Friday, August 31, 2012
How to sell a million books without breaking a sweat
Now that I've got your attention with my newest best selling book title, I'll be completely upfront. I have no idea how to sell million books or I would have done it and would now be sitting on bags of money on a beautiful and remote island.
These days, it seems like everywhere you turn, someone wants to tell you their brilliant idea for how to sell more books. The people with the most ideas are usually trying to sell you something (like their PR services). So what really works? Facebook? Twitter? Blogging? Guest blogging? Goodreads? Great reviews? Personal appearances?
I'm ashamed to say, since I work in marketing as my day job, that I don't have the magic solution for all authors. But neither do publishers, or PR people, or even best selling authors. They're all trying whatever they can and hoping they'll get great results. Sometimes they do, and sometimes they don't.
But here's what I and everyone else knows for sure sells a lot of books: that elusive word of mouth. People telling other people that they have to read your book. The trouble is, how do you reach those first people who fall in love with your book? If you don't have a heavy-hitting publisher that's invested in your career and is putting you on one of the front tables at Barnes and Noble, and if you aren't able to get reviewed because you're self-published or because newspapers/magazines, etc., are all shrinking their review space, how do you find readers?
Authors and publishers have clearly decided that the way to find readers is through the web. Authors have joined social network sites everywhere and try to push their books on everyone. Some may feel they have success, and others may feel it's a waste of time--but the truth is it's mostly free (except for an author's valuable time and energy). And if done incorrectly, it can really annoy a lot of people.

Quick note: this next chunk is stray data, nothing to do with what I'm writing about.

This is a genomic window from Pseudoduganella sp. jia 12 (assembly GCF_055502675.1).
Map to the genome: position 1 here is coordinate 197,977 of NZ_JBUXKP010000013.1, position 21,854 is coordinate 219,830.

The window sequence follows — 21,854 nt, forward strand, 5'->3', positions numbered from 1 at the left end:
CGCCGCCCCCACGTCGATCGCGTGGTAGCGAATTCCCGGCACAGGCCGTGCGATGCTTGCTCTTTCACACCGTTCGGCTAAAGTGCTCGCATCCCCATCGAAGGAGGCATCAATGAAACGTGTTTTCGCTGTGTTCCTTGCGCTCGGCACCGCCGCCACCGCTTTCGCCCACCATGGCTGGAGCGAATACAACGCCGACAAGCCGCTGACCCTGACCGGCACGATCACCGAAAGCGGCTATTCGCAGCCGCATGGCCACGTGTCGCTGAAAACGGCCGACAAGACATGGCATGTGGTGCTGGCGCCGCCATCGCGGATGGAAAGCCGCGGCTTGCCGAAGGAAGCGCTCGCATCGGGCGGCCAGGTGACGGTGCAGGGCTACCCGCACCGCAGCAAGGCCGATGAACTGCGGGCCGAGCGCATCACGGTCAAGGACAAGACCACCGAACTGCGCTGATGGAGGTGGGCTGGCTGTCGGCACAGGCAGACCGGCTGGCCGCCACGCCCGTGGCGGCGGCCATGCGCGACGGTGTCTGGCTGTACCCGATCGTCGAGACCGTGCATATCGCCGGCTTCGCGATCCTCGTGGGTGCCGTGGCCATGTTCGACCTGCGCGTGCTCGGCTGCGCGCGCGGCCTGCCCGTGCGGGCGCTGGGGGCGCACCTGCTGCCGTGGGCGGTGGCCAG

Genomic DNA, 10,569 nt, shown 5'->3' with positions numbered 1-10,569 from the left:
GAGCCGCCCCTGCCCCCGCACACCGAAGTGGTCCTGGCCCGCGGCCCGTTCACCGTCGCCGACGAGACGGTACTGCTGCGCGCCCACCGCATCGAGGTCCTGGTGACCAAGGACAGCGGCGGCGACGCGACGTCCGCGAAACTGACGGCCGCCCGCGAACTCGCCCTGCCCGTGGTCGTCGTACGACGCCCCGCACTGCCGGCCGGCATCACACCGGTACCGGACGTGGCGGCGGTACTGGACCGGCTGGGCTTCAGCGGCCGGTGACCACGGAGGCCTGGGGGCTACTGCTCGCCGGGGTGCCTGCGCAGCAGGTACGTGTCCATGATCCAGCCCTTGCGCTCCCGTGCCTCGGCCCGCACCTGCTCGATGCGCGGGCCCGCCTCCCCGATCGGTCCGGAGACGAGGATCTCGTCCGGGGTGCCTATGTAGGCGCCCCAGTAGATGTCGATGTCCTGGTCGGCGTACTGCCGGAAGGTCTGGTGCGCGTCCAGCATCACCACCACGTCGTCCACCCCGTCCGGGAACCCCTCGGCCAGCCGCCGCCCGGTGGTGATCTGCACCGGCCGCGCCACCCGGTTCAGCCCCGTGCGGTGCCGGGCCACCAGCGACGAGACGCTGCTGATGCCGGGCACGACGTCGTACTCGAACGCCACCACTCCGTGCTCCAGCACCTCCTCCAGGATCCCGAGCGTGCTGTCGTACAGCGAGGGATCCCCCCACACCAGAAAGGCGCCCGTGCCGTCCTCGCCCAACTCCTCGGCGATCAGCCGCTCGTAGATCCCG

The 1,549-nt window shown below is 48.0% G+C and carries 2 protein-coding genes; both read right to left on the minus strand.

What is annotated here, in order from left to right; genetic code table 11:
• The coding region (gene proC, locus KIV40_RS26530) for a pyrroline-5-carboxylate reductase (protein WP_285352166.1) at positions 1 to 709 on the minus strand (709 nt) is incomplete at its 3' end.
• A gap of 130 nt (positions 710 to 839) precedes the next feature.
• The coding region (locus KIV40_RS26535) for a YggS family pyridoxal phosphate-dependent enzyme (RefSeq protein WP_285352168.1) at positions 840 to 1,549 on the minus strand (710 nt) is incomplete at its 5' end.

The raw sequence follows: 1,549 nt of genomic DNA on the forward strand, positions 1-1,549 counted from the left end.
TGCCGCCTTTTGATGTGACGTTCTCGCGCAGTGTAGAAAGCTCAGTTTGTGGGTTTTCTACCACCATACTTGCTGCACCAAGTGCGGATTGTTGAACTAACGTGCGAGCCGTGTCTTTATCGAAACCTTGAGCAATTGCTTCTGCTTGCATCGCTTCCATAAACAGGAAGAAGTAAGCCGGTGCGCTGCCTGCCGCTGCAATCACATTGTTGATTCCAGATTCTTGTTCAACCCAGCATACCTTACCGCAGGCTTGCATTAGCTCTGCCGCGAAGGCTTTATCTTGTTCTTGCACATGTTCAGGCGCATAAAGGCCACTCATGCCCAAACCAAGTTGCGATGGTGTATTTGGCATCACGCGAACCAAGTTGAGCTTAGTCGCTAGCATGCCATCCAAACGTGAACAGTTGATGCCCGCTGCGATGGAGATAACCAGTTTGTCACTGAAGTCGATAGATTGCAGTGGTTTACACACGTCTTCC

But here's an inescapable truth about selling lots and lots of books: You have to write a great book that people want to read. If you're off spending 10 hours a day guest blogging, tweeting and Facebooking, you'd better have something to talk about. And all that marketing is bound to eventually interfere with writing your next book. A recipe for author burnout if there ever was one.
So, really now, what's a poor author to do? First, write a great book. Then tell everyone in a way that isn't obnoxious. Then spend a period of time marketing it in ways that you enjoy. Hope your book finds readers who love it. And then go write another book, even better than the last. Repeat.
I know, I know. Easy for me to say. But when you get yourself tied in knots about what you think you should be doing and how little promotion your publisher is doing for you, ask yourself--what will the following (tweet, guest blog, expensive self-funded book tour, etc.) really do for my career? And if the answer is "diddly-squat" or "I'd rather grind glass into my forehead than do x", skip it. Go write your next book instead. And tell them I told you that you could.